Microsoft Corp. and Dassault Systemes announced that as part of their strategic alliance, Dassault Systemes they will make V5 PLM available for Microsoft Windows XP Professional x64 Edition, including versions of CATIA V5, DELMIA V5, ENOVIA V5, and SMARTEAM. All V5 PLM products will be able to take advantage of the 64-bit architecture of Windows XP Professional x64 Edition. The 64-bit architecture includes memory support up to 128 GB of RAM and 16 terabytes of virtual memory. Native 64-bit applications will deliver more data per clock cycle, making them run faster and more efficiently. Customers will also be able to move to 64-bit computing while maintaining their existing investments in
32-bit software and Windows. The new 64-bit versions of V5 PLM will be available on systems from both Intel and AMD.

The DWGgateway data translation tool, which has addressed compatibility issues between older and newer versions of AutoCAD, now offers the ability to publish AutoCAD designs in the Adobe Portable Document Format (PDF). This new capability makes it possible for design engineers to share designs with anyone, regardless of whether the recipient has AutoCAD software. The recipient needs only free Adobe Reader software. Adobe PDF publishing capability for the DWGgateway tool, the result of PDF Library technology licensed from Adobe Systems Inc., makes AutoCAD files portable, enhancing communication and collaboration. PDF publishing capability also protects proprietary information contained in
AutoCAD designs by formatting them as read-only documents versus interactive files.

Altair Engineering Inc., a company that develops product development, advanced engineering software, and grid computing technology, announced the completion of a series of agreements with IBM. The agreements facilitate IBM reselling Altair's PBS Professional workload management solution and the optimization of PBS Professional on IBM compute platforms. PBS Professional is a workload management solution for grid computing environments, Linux clusters, and distributed servers and workstations. The software optimizes the utilization of computing resources by intelligently scheduling and managing computational workload. By increasing the efficiency of the hardware and software resources, PBS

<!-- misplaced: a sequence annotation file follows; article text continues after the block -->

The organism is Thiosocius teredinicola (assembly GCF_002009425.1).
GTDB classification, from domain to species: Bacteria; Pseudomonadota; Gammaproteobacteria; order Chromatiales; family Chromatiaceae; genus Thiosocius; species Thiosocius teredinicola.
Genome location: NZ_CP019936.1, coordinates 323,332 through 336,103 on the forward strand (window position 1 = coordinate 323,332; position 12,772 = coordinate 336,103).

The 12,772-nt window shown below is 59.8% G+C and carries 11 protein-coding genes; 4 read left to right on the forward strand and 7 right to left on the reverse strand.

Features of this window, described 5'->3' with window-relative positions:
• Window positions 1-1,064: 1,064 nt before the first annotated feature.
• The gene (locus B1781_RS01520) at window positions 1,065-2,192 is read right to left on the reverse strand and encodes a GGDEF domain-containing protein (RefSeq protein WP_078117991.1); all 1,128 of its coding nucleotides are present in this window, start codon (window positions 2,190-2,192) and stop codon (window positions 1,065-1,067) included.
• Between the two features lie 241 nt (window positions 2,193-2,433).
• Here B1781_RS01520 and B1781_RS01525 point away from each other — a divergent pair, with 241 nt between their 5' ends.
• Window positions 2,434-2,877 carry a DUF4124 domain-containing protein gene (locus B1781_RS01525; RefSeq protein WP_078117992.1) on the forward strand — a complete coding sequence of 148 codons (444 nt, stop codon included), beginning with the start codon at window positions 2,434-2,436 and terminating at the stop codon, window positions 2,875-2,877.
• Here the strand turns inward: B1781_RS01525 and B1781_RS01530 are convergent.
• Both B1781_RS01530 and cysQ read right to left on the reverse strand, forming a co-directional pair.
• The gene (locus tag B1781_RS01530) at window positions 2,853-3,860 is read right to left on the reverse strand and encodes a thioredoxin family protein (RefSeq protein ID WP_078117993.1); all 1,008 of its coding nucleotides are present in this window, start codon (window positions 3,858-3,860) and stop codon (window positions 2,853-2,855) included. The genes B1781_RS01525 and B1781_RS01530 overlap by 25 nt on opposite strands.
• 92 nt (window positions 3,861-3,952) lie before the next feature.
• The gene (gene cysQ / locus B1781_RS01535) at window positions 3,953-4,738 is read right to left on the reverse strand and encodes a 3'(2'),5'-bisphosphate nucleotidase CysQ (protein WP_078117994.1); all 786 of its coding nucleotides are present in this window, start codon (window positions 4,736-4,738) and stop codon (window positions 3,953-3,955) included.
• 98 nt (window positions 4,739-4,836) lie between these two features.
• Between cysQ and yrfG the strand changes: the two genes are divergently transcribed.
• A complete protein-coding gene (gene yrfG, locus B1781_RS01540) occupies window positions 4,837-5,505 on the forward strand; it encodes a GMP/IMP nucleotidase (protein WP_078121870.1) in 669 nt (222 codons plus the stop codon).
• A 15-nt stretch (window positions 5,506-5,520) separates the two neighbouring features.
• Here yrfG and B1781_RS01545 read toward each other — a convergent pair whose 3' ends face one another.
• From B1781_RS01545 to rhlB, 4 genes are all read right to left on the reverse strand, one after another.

Professional reduces total cost of ownership for grid computing customers.

IBM and Dassault Systemes have teamed to integrate IBM Lotus Notes and Dassault Systemes 3D XML technology, to be delivered with the next release version of 3D XML Player fully supporting Lotus Notes. The 3D XML Player for Lotus Notes gives users outside the engineering department the ability to enhance collaboration and joint decision-making by sharing product and business information with other knowledge workers from their desktops, through the traditional Lotus Notes interface. With the 3DXML Player, users get a 3D experience - product rendering, projected shadows, and automatic screenshot insertion, as well as
navigation tools. The interactive & intuitive 3D compass provides a 3D manipulation experience, and the immersive product tree gives easy access to product assembly organization and components. The new 3D XML Player version will be available from the Dassault Systemes web site with R16 at no charge by the end of the year.

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-- Jeff Rowe, MCADCafe.com Contributing Editor.